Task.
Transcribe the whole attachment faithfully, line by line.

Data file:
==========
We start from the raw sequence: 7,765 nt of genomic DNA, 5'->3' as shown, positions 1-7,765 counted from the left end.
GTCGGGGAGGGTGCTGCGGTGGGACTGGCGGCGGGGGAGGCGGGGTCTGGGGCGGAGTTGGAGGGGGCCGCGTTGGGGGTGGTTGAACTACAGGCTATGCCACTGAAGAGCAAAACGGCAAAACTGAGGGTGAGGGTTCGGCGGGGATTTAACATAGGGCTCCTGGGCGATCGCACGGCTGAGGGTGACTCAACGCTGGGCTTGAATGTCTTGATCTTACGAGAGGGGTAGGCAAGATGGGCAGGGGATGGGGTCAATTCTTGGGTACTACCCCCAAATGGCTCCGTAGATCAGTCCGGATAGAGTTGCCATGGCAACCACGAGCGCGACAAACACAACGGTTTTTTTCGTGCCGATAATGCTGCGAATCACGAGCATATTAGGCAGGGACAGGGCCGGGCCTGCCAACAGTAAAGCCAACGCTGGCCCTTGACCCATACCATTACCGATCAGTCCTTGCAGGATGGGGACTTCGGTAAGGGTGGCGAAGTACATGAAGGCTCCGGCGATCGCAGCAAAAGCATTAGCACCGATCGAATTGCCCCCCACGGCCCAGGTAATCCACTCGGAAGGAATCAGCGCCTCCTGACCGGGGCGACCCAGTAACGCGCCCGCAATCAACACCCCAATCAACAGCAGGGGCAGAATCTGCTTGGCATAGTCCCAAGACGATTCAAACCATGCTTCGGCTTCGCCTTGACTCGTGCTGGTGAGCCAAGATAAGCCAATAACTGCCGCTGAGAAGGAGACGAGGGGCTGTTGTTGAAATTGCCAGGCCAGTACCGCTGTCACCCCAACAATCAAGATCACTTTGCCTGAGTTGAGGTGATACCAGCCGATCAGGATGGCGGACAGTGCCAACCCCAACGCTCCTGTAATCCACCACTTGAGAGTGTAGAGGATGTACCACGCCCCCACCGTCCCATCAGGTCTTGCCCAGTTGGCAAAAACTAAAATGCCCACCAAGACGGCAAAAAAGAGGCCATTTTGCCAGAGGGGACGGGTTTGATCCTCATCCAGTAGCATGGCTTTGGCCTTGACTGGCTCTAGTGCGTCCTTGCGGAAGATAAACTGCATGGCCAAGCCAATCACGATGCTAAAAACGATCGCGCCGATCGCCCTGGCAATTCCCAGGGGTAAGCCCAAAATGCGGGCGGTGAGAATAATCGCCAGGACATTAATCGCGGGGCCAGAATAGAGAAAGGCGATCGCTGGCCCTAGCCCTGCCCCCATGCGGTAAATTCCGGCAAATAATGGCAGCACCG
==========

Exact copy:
We start from the raw sequence: 7,765 nt of genomic DNA, 5'->3' as shown, positions 1-7,765 counted from the left end.
GTCGGGGAGGGTGCTGCGGTGGGACTGGCGGCGGGGGAGGCGGGGTCTGGGGCGGAGTTGGAGGGGGCCGCGTTGGGGGTGGTTGAACTACAGGCTATGCCACTGAAGAGCAAAACGGCAAAACTGAGGGTGAGGGTTCGGCGGGGATTTAACATAGGGCTCCTGGGCGATCGCACGGCTGAGGGTGACTCAACGCTGGGCTTGAATGTCTTGATCTTACGAGAGGGGTAGGCAAGATGGGCAGGGGATGGGGTCAATTCTTGGGTACTACCCCCAAATGGCTCCGTAGATCAGTCCGGATAGAGTTGCCATGGCAACCACGAGCGCGACAAACACAACGGTTTTTTTCGTGCCGATAATGCTGCGAATCACGAGCATATTAGGCAGGGACAGGGCCGGGCCTGCCAACAGTAAAGCCAACGCTGGCCCTTGACCCATACCATTACCGATCAGTCCTTGCAGGATGGGGACTTCGGTAAGGGTGGCGAAGTACATGAAGGCTCCGGCGATCGCAGCAAAAGCATTAGCACCGATCGAATTGCCCCCCACGGCCCAGGTAATCCACTCGGAAGGAATCAGCGCCTCCTGACCGGGGCGACCCAGTAACGCGCCCGCAATCAACACCCCAATCAACAGCAGGGGCAGAATCTGCTTGGCATAGTCCCAAGACGATTCAAACCATGCTTCGGCTTCGCCTTGACTCGTGCTGGTGAGCCAAGATAAGCCAATAACTGCCGCTGAGAAGGAGACGAGGGGCTGTTGTTGAAATTGCCAGGCCAGTACCGCTGTCACCCCAACAATCAAGATCACTTTGCCTGAGTTGAGGTGATACCAGCCGATCAGGATGGCGGACAGTGCCAACCCCAACGCTCCTGTAATCCACCACTTGAGAGTGTAGAGGATGTACCACGCCCCCACCGTCCCATCAGGTCTTGCCCAGTTGGCAAAAACTAAAATGCCCACCAAGACGGCAAAAAAGAGGCCATTTTGCCAGAGGGGACGGGTTTGATCCTCATCCAGTAGCATGGCTTTGGCCTTGACTGGCTCTAGTGCGTCCTTGCGGAAGATAAACTGCATGGCCAAGCCAATCACGATGCTAAAAACGATCGCGCCGATCGCCCTGGCAATTCCCAGGGGTAAGCCCAAAATGCGGGCGGTGAGAATAATCGCCAGGACATTAATCGCGGGGCCAGAATAGAGAAAGGCGATCGCTGGCCCTAGCCCTGCCCCCATGCGGTAAATTCCGGCAAATAATGGCAGCACCG